Who Should Control the Internet? – Rolling Stone
stock.adobe.com – Siarhei
We operate in a Web2 world. But what does it mean and why is it important to understand?
In today’s social Internet, a few powerful people control nearly all of our online experiences, as well as the vast amounts of relevant data that go along with those experiences. What you watch, what you like, who you tag, and where you are are not owned by you, but by a bunch of super big tech companies. You’ve heard of these companies: Facebook, Google, Twitter, and TikTok, and they’re all centralized Web2 platforms that “own” most of our online existence. While much of the Web3/decentralized internet talk seems like marketing hype right now, the core value proposition of Web3 is exciting. As the head of a privacy-first social company, I’ve seen a growing interest in online privacy issues over the past few years.
News story after news shows that companies have been poor stewards of our trust and privacy, which is why I think companies like Mastodon and my own MeWe have seen tremendous growth. People are tired of being manipulated to get their data.
Web3, if executed correctly, could fundamentally disrupt the consolidation of power we see today, moving from “big tech” to “people tech.”
Web3, or decentralized technology, allows ownership of digital data to be transferred from companies to their users. There are many potential benefits to this decentralized technology: new ways to make money, new forms of governance, and ultimately the promise of personal privacy and more control as the individual user of these tools. Decentralized social media fundamentally shifts the focus of control from the company to the user.
Perhaps the most obvious examples of how our digital privacy is being affected in our current Web2 world are the large social media platforms. Not recently Wall Street Journal interview With Frank McCourt, founder of the non-profit Project Liberty, which aims to transform the benefits of the internet to work and the digital economy, said: “Big tech knows more about me than my wife, and I didn’t give them that permission. “. The article goes on to share “the fact that several powerful Internet players are ‘collecting and exploiting’ users’ personal data, which is not only inherently unfair but also ‘socially corrosive.’ I couldn’t agree more.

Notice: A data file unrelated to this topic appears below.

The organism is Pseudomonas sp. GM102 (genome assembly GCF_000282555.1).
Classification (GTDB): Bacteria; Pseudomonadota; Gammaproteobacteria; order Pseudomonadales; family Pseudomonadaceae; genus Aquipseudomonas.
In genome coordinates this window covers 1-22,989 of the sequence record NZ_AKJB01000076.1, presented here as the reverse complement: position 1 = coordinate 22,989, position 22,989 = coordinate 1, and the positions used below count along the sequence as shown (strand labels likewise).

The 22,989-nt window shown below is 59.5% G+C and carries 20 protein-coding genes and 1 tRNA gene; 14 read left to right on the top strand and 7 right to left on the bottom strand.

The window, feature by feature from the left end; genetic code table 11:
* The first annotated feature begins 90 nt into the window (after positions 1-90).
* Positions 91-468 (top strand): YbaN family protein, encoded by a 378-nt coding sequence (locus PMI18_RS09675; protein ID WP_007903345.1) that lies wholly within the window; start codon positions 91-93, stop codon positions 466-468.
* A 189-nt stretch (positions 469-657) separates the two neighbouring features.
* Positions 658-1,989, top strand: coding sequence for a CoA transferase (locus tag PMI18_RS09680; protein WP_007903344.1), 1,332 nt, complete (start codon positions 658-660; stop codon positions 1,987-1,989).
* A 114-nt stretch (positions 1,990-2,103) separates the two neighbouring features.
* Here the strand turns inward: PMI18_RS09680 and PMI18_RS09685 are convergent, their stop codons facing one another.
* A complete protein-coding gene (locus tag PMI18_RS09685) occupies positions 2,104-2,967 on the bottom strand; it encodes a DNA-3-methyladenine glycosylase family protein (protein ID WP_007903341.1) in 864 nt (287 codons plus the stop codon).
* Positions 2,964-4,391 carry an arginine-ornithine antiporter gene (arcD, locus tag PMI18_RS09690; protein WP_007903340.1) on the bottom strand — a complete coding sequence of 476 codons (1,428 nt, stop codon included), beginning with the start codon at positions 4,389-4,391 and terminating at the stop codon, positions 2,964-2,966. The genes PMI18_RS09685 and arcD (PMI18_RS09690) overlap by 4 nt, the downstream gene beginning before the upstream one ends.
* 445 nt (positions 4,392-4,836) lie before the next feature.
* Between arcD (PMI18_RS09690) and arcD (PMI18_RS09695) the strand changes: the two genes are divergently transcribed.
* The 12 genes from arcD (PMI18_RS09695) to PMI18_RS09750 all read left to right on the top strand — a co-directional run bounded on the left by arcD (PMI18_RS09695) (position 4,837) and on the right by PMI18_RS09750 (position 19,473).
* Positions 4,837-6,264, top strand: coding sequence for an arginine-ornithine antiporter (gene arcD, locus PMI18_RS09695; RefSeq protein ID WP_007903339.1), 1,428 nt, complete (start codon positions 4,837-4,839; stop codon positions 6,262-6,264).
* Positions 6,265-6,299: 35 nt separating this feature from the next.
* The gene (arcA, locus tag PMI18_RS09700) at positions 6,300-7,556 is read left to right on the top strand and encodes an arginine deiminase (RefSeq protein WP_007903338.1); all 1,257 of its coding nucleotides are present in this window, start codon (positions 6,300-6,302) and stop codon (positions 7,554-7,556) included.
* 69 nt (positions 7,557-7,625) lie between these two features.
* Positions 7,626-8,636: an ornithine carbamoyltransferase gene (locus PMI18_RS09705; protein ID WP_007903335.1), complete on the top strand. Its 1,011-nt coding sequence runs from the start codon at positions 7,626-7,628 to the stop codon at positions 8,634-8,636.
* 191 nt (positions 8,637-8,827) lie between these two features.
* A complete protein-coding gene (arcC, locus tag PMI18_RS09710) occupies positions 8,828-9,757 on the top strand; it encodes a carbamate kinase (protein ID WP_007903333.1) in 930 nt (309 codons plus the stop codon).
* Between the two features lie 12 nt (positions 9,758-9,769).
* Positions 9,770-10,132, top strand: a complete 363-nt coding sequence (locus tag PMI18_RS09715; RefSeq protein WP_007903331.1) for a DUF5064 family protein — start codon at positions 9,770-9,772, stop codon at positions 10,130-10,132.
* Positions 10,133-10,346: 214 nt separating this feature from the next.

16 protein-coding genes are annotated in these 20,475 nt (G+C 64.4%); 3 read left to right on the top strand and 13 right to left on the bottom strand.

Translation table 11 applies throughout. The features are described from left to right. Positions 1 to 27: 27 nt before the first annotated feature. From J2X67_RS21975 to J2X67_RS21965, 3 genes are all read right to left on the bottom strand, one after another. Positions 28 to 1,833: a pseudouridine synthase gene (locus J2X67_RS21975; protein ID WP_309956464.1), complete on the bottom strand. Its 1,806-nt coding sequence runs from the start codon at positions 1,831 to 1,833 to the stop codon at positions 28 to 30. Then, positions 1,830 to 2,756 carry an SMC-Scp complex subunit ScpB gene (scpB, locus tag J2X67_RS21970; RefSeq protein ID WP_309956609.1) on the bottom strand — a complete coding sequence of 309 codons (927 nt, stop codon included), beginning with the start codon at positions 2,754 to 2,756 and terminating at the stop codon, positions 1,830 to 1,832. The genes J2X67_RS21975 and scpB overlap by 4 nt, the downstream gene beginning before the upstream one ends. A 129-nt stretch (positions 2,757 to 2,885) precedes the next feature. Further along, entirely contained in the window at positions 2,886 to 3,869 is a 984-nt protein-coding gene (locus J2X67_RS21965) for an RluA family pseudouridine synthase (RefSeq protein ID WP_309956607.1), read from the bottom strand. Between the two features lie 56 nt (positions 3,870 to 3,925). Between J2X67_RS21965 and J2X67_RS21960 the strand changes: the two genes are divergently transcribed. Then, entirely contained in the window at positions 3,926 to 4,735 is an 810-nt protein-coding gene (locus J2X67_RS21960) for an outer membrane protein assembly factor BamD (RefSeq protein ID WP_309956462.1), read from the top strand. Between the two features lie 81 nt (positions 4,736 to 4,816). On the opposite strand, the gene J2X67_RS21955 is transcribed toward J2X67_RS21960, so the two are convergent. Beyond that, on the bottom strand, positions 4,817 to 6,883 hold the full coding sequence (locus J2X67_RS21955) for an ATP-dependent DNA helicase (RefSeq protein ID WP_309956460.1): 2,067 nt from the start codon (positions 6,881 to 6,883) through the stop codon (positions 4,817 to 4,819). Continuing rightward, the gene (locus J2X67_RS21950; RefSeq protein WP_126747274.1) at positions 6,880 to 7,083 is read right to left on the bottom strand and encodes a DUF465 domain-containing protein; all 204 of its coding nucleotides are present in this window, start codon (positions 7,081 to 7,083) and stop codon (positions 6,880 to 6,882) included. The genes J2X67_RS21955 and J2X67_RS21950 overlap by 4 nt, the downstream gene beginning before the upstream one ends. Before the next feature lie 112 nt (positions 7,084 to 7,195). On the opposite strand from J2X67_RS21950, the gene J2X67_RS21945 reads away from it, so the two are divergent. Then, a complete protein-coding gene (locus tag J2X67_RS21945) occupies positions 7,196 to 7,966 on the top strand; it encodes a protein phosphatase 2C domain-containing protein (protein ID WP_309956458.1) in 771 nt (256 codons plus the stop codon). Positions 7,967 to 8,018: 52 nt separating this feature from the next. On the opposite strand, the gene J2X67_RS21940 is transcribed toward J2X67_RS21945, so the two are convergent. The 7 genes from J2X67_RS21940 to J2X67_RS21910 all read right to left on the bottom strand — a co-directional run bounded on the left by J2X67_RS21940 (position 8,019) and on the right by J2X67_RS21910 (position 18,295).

Rolling Stone Cultural Council is an invitation-only community for influencers, innovators, and creators. Do I qualify?
There are too many barriers to crossing social media platforms today. If you are one 45 percent of users For anyone who’s considered leaving Facebook or other major platforms, you’ve probably felt the pain of what this means. leave the platform and leave your digital life too. If you leave, most of the time the company gets your “social graph,” a digital representation of your online connections.
The potential promise of Web3 is to be able to seamlessly move your digital “social graph” from platform to platform, allowing you to align your platform choices with your values.
The most popular Web3 companies today are usually crypto companies, but I think that as social media becomes decentralized, we can see the consumer benefits of this technology. From my perspective, many companies like Facebook, Twitter, and TikTok probably aren’t going to make this transition because their business models rely on selling user data to generate advertising revenue. Others, like Discord, may be leading the way in this transition because they don’t sell user data to collect advertising revenue. But in a decentralized world, each person can have their own “social graph” that allows them to maintain their connections regardless of the platform they use.
It’s clear that today’s social media isn’t as “free” as it seems. We pay for it to monitor and sell the most personal aspects of our lives: our likes, location and friends. But even if we feel manipulated, we are stuck because all our connections are there. Americans are concerned about how their data and information is collected and used by companies (79 percent) and governments (64 percent), according to the Pew Research Center. findings, and this created a moment of change. The Internet should be owned by its users, not by a few extremely large and powerful corporations.
Not long ago, this might have sounded like aspirational, techno-utopian dream language, but technology and dreams are becoming reality. It will take many entrepreneurs, business leaders and companies to bravely step into the unknown and take action to make it work. I, for one, am excited about what the future of the Internet, owned by the people, holds for all of us. The future of social media is decentralized, which means the future of social media is ours.